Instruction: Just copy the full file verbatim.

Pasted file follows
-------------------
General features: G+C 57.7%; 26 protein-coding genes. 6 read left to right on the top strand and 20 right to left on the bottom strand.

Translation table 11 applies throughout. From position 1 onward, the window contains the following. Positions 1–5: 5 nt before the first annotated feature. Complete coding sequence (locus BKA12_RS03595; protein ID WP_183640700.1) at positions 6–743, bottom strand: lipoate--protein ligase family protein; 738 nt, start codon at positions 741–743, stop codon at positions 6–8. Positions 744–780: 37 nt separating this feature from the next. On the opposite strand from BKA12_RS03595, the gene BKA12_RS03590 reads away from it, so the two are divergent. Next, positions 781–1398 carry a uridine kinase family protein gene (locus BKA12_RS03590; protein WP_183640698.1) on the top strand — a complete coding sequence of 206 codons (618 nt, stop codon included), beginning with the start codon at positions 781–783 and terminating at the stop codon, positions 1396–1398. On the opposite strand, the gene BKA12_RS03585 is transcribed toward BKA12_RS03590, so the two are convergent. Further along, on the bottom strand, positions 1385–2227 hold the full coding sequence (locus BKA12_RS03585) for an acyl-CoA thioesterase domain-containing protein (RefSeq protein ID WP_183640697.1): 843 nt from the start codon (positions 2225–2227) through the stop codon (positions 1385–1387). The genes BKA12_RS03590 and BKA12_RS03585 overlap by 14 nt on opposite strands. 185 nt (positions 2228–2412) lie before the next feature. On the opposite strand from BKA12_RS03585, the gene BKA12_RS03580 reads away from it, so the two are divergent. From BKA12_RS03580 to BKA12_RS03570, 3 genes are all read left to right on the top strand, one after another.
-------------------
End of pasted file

General features: G+C 57.7%; 26 protein-coding genes. 6 read left to right on the top strand and 20 right to left on the bottom strand.

Translation table 11 applies throughout. From position 1 onward, the window contains the following. Positions 1–5: 5 nt before the first annotated feature. Complete coding sequence (locus BKA12_RS03595; protein ID WP_183640700.1) at positions 6–743, bottom strand: lipoate--protein ligase family protein; 738 nt, start codon at positions 741–743, stop codon at positions 6–8. Positions 744–780: 37 nt separating this feature from the next. On the opposite strand from BKA12_RS03595, the gene BKA12_RS03590 reads away from it, so the two are divergent. Next, positions 781–1398 carry a uridine kinase family protein gene (locus BKA12_RS03590; protein WP_183640698.1) on the top strand — a complete coding sequence of 206 codons (618 nt, stop codon included), beginning with the start codon at positions 781–783 and terminating at the stop codon, positions 1396–1398. On the opposite strand, the gene BKA12_RS03585 is transcribed toward BKA12_RS03590, so the two are convergent. Further along, on the bottom strand, positions 1385–2227 hold the full coding sequence (locus BKA12_RS03585) for an acyl-CoA thioesterase domain-containing protein (RefSeq protein ID WP_183640697.1): 843 nt from the start codon (positions 2225–2227) through the stop codon (positions 1385–1387). The genes BKA12_RS03590 and BKA12_RS03585 overlap by 14 nt on opposite strands. 185 nt (positions 2228–2412) lie before the next feature. On the opposite strand from BKA12_RS03585, the gene BKA12_RS03580 reads away from it, so the two are divergent. From BKA12_RS03580 to BKA12_RS03570, 3 genes are all read left to right on the top strand, one after another.